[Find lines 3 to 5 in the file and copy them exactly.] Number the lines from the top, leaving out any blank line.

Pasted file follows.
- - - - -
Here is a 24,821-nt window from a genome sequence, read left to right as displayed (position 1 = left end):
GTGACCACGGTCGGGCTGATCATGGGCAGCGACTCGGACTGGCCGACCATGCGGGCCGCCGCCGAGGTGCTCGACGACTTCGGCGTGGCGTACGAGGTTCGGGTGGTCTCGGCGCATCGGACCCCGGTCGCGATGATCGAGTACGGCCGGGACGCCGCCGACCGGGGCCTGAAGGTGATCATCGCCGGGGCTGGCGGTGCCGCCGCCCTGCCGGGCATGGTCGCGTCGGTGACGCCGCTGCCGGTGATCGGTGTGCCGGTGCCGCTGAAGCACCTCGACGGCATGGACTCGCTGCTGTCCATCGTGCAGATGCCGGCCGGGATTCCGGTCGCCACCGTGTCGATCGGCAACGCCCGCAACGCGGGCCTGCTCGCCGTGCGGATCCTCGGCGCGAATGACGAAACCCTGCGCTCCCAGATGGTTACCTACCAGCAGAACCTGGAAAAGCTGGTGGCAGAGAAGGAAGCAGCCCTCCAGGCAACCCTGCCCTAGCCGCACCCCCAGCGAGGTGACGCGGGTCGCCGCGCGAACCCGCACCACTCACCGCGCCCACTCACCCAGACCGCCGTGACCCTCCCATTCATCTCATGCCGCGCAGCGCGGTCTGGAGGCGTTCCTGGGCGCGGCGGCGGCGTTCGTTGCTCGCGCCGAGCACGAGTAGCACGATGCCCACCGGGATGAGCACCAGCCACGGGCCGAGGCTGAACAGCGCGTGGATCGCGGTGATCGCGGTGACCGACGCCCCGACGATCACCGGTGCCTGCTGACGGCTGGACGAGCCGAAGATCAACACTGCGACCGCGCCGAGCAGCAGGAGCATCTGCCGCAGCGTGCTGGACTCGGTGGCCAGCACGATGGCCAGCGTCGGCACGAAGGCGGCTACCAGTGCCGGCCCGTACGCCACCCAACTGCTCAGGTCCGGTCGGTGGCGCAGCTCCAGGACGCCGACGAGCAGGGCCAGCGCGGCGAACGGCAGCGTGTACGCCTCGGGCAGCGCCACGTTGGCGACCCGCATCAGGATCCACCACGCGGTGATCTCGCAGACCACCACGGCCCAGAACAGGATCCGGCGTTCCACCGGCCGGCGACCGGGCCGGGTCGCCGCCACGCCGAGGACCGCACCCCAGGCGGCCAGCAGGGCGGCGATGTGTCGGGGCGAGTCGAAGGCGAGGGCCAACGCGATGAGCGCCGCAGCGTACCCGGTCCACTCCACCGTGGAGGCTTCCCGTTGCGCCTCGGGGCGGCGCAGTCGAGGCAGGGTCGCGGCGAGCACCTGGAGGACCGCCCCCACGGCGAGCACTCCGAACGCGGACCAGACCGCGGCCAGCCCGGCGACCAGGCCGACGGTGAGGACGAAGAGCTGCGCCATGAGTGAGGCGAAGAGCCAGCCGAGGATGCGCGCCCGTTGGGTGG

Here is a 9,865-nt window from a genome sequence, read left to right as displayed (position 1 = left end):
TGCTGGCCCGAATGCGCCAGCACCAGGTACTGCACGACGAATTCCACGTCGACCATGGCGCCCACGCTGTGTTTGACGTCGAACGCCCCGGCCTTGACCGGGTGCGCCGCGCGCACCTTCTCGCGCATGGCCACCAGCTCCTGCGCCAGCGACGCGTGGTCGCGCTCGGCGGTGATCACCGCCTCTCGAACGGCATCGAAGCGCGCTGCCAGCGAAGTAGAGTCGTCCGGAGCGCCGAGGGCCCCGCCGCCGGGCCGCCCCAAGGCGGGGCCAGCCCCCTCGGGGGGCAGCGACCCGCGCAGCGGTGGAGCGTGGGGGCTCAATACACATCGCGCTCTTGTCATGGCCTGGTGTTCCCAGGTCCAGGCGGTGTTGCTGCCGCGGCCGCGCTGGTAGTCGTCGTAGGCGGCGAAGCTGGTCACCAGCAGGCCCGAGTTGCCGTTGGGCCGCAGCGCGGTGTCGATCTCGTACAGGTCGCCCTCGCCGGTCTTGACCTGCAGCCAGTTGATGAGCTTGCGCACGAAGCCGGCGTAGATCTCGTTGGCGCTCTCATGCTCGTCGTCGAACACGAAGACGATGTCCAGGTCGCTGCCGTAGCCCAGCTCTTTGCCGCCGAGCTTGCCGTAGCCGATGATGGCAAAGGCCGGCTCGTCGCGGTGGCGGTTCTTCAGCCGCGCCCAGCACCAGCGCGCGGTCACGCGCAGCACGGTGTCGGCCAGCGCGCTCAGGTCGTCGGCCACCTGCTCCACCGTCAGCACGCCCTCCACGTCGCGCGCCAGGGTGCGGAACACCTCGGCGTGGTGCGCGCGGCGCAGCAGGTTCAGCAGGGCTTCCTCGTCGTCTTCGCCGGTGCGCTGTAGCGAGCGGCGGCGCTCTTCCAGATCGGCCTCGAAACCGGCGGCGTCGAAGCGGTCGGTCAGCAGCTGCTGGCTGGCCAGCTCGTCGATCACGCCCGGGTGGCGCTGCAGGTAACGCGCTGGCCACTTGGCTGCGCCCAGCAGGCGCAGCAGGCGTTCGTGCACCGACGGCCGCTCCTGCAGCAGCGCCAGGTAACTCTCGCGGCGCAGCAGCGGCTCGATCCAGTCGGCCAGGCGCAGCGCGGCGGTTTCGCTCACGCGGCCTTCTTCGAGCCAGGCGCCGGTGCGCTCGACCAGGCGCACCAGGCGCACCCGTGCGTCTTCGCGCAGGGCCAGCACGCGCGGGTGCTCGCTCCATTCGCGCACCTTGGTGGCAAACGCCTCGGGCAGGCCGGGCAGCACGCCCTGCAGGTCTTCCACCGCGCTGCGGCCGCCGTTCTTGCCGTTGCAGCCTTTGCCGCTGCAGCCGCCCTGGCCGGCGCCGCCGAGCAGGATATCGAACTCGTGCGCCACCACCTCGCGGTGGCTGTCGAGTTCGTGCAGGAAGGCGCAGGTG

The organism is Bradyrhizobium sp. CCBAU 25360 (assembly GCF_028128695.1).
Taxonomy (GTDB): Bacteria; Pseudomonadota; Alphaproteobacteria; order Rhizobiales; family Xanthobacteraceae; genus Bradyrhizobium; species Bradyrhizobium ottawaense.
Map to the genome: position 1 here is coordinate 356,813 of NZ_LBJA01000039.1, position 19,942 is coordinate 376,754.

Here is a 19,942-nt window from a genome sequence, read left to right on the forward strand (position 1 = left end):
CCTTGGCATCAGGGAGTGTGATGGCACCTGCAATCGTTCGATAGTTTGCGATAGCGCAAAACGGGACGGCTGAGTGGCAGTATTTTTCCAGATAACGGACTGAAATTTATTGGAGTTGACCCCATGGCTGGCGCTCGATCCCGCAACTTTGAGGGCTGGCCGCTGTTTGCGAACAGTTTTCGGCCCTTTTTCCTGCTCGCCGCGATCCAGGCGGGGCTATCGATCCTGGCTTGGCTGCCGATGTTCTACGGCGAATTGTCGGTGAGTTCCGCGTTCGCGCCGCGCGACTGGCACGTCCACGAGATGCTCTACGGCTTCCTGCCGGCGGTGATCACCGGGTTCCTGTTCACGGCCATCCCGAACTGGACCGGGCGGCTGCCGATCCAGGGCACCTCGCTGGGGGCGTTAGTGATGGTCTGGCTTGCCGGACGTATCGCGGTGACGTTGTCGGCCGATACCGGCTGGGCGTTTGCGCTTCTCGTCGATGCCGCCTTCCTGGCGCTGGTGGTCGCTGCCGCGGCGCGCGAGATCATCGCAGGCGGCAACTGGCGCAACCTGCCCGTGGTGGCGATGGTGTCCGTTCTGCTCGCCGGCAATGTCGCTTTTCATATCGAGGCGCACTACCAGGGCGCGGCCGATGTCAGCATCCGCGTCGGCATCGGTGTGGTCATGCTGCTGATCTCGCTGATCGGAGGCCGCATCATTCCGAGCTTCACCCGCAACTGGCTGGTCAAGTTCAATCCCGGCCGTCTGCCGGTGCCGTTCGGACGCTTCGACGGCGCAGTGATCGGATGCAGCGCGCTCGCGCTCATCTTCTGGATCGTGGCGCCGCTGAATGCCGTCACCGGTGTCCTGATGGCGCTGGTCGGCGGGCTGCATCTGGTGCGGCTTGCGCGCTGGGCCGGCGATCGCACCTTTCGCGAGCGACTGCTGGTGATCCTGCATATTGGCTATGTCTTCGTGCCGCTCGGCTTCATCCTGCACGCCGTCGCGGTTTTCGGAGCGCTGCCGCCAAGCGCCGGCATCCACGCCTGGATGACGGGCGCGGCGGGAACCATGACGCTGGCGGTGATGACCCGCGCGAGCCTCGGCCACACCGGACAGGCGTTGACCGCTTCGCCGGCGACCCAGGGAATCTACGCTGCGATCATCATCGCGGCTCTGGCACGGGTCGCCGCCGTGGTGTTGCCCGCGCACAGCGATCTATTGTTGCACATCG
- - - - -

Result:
Here is a 9,865-nt window from a genome sequence, read left to right as displayed (position 1 = left end):
TGCTGGCCCGAATGCGCCAGCACCAGGTACTGCACGACGAATTCCACGTCGACCATGGCGCCCACGCTGTGTTTGACGTCGAACGCCCCGGCCTTGACCGGGTGCGCCGCGCGCACCTTCTCGCGCATGGCCACCAGCTCCTGCGCCAGCGACGCGTGGTCGCGCTCGGCGGTGATCACCGCCTCTCGAACGGCATCGAAGCGCGCTGCCAGCGAAGTAGAGTCGTCCGGAGCGCCGAGGGCCCCGCCGCCGGGCCGCCCCAAGGCGGGGCCAGCCCCCTCGGGGGGCAGCGACCCGCGCAGCGGTGGAGCGTGGGGGCTCAATACACATCGCGCTCTTGTCATGGCCTGGTGTTCCCAGGTCCAGGCGGTGTTGCTGCCGCGGCCGCGCTGGTAGTCGTCGTAGGCGGCGAAGCTGGTCACCAGCAGGCCCGAGTTGCCGTTGGGCCGCAGCGCGGTGTCGATCTCGTACAGGTCGCCCTCGCCGGTCTTGACCTGCAGCCAGTTGATGAGCTTGCGCACGAAGCCGGCGTAGATCTCGTTGGCGCTCTCATGCTCGTCGTCGAACACGAAGACGATGTCCAGGTCGCTGCCGTAGCCCAGCTCTTTGCCGCCGAGCTTGCCGTAGCCGATGATGGCAAAGGCCGGCTCGTCGCGGTGGCGGTTCTTCAGCCGCGCCCAGCACCAGCGCGCGGTCACGCGCAGCACGGTGTCGGCCAGCGCGCTCAGGTCGTCGGCCACCTGCTCCACCGTCAGCACGCCCTCCACGTCGCGCGCCAGGGTGCGGAACACCTCGGCGTGGTGCGCGCGGCGCAGCAGGTTCAGCAGGGCTTCCTCGTCGTCTTCGCCGGTGCGCTGTAGCGAGCGGCGGCGCTCTTCCAGATCGGCCTCGAAACCGGCGGCGTCGAAGCGGTCGGTCAGCAGCTGCTGGCTGGCCAGCTCGTCGATCACGCCCGGGTGGCGCTGCAGGTAACGCGCTGGCCACTTGGCTGCGCCCAGCAGGCGCAGCAGGCGTTCGTGCACCGACGGCCGCTCCTGCAGCAGCGCCAGGTAACTCTCGCGGCGCAGCAGCGGCTCGATCCAGTCGGCCAGGCGCAGCGCGGCGGTTTCGCTCACGCGGCCTTCTTCGAGCCAGGCGCCGGTGCGCTCGACCAGGCGCACCAGGCGCACCCGTGCGTCTTCGCGCAGGGCCAGCACGCGCGGGTGCTCGCTCCATTCGCGCACCTTGGTGGCAAACGCCTCGGGCAGGCCGGGCAGCACGCCCTGCAGGTCTTCCACCGCGCTGCGGCCGCCGTTCTTGCCGTTGCAGCCTTTGCCGCTGCAGCCGCCCTGGCCGGCGCCGCCGAGCAGGATATCGAACTCGTGCGCCACCACCTCGCGGTGGCTGTCGAGTTCGTGCAGGAAGGCGCAGGTG

The organism is Bradyrhizobium sp. CCBAU 25360 (assembly GCF_028128695.1).